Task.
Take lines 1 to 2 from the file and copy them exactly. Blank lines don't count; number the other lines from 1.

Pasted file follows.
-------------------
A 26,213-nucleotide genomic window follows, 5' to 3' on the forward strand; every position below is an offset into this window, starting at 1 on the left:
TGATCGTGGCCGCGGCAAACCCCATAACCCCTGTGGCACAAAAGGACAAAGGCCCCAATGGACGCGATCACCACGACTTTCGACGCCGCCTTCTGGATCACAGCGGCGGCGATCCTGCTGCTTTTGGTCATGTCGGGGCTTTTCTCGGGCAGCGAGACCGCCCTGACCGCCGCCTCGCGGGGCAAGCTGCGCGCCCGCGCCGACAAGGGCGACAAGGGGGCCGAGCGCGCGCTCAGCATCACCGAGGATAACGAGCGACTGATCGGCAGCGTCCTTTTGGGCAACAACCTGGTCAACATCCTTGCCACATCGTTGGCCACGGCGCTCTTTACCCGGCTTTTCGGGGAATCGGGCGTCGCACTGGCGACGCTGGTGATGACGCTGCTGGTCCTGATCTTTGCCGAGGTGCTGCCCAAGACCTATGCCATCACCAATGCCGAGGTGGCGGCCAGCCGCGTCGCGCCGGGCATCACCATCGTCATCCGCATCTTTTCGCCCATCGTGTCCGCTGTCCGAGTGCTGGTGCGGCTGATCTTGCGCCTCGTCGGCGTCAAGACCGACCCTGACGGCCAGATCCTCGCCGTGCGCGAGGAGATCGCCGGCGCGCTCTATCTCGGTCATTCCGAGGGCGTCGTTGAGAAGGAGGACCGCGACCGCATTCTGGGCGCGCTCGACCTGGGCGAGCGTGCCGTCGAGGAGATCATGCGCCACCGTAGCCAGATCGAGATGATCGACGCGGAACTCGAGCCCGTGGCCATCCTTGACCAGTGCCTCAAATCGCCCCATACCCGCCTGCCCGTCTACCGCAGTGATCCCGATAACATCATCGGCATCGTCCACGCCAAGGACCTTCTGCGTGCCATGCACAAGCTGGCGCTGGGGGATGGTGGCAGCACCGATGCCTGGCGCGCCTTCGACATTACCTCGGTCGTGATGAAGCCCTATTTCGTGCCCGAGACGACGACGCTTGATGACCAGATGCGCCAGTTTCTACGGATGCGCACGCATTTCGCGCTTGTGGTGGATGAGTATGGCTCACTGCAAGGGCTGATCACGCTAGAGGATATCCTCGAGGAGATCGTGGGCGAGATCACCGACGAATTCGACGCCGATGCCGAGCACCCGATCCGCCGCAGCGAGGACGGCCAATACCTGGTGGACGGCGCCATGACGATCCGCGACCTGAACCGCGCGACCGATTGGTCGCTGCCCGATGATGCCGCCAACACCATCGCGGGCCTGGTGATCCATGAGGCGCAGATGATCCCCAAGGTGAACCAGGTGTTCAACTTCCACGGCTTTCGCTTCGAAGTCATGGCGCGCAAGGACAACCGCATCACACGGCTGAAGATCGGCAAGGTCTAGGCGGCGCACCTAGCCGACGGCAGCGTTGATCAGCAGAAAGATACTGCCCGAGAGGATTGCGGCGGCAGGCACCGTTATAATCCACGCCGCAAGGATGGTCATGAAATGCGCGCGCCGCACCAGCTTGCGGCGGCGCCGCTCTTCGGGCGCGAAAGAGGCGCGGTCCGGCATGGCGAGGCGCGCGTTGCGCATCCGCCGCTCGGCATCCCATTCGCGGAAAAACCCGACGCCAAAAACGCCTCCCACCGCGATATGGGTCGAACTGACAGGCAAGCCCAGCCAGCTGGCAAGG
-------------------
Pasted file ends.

A 26,213-nucleotide genomic window follows, 5' to 3' on the forward strand; every position below is an offset into this window, starting at 1 on the left:
TGATCGTGGCCGCGGCAAACCCCATAACCCCTGTGGCACAAAAGGACAAAGGCCCCAATGGACGCGATCACCACGACTTTCGACGCCGCCTTCTGGATCACAGCGGCGGCGATCCTGCTGCTTTTGGTCATGTCGGGGCTTTTCTCGGGCAGCGAGACCGCCCTGACCGCCGCCTCGCGGGGCAAGCTGCGCGCCCGCGCCGACAAGGGCGACAAGGGGGCCGAGCGCGCGCTCAGCATCACCGAGGATAACGAGCGACTGATCGGCAGCGTCCTTTTGGGCAACAACCTGGTCAACATCCTTGCCACATCGTTGGCCACGGCGCTCTTTACCCGGCTTTTCGGGGAATCGGGCGTCGCACTGGCGACGCTGGTGATGACGCTGCTGGTCCTGATCTTTGCCGAGGTGCTGCCCAAGACCTATGCCATCACCAATGCCGAGGTGGCGGCCAGCCGCGTCGCGCCGGGCATCACCATCGTCATCCGCATCTTTTCGCCCATCGTGTCCGCTGTCCGAGTGCTGGTGCGGCTGATCTTGCGCCTCGTCGGCGTCAAGACCGACCCTGACGGCCAGATCCTCGCCGTGCGCGAGGAGATCGCCGGCGCGCTCTATCTCGGTCATTCCGAGGGCGTCGTTGAGAAGGAGGACCGCGACCGCATTCTGGGCGCGCTCGACCTGGGCGAGCGTGCCGTCGAGGAGATCATGCGCCACCGTAGCCAGATCGAGATGATCGACGCGGAACTCGAGCCCGTGGCCATCCTTGACCAGTGCCTCAAATCGCCCCATACCCGCCTGCCCGTCTACCGCAGTGATCCCGATAACATCATCGGCATCGTCCACGCCAAGGACCTTCTGCGTGCCATGCACAAGCTGGCGCTGGGGGATGGTGGCAGCACCGATGCCTGGCGCGCCTTCGACATTACCTCGGTCGTGATGAAGCCCTATTTCGTGCCCGAGACGACGACGCTTGATGACCAGATGCGCCAGTTTCTACGGATGCGCACGCATTTCGCGCTTGTGGTGGATGAGTATGGCTCACTGCAAGGGCTGATCACGCTAGAGGATATCCTCGAGGAGATCGTGGGCGAGATCACCGACGAATTCGACGCCGATGCCGAGCACCCGATCCGCCGCAGCGAGGACGGCCAATACCTGGTGGACGGCGCCATGACGATCCGCGACCTGAACCGCGCGACCGATTGGTCGCTGCCCGATGATGCCGCCAACACCATCGCGGGCCTGGTGATCCATGAGGCGCAGATGATCCCCAAGGTGAACCAGGTGTTCAACTTCCACGGCTTTCGCTTCGAAGTCATGGCGCGCAAGGACAACCGCATCACACGGCTGAAGATCGGCAAGGTCTAGGCGGCGCACCTAGCCGACGGCAGCGTTGATCAGCAGAAAGATACTGCCCGAGAGGATTGCGGCGGCAGGCACCGTTATAATCCACGCCGCAAGGATGGTCATGAAATGCGCGCGCCGCACCAGCTTGCGGCGGCGCCGCTCTTCGGGCGCGAAAGAGGCGCGGTCCGGCATGGCGAGGCGCGCGTTGCGCATCCGCCGCTCGGCATCCCATTCGCGGAAAAACCCGACGCCAAAAACGCCTCCCACCGCGATATGGGTCGAACTGACAGGCAAGCCCAGCCAGCTGGCAAGG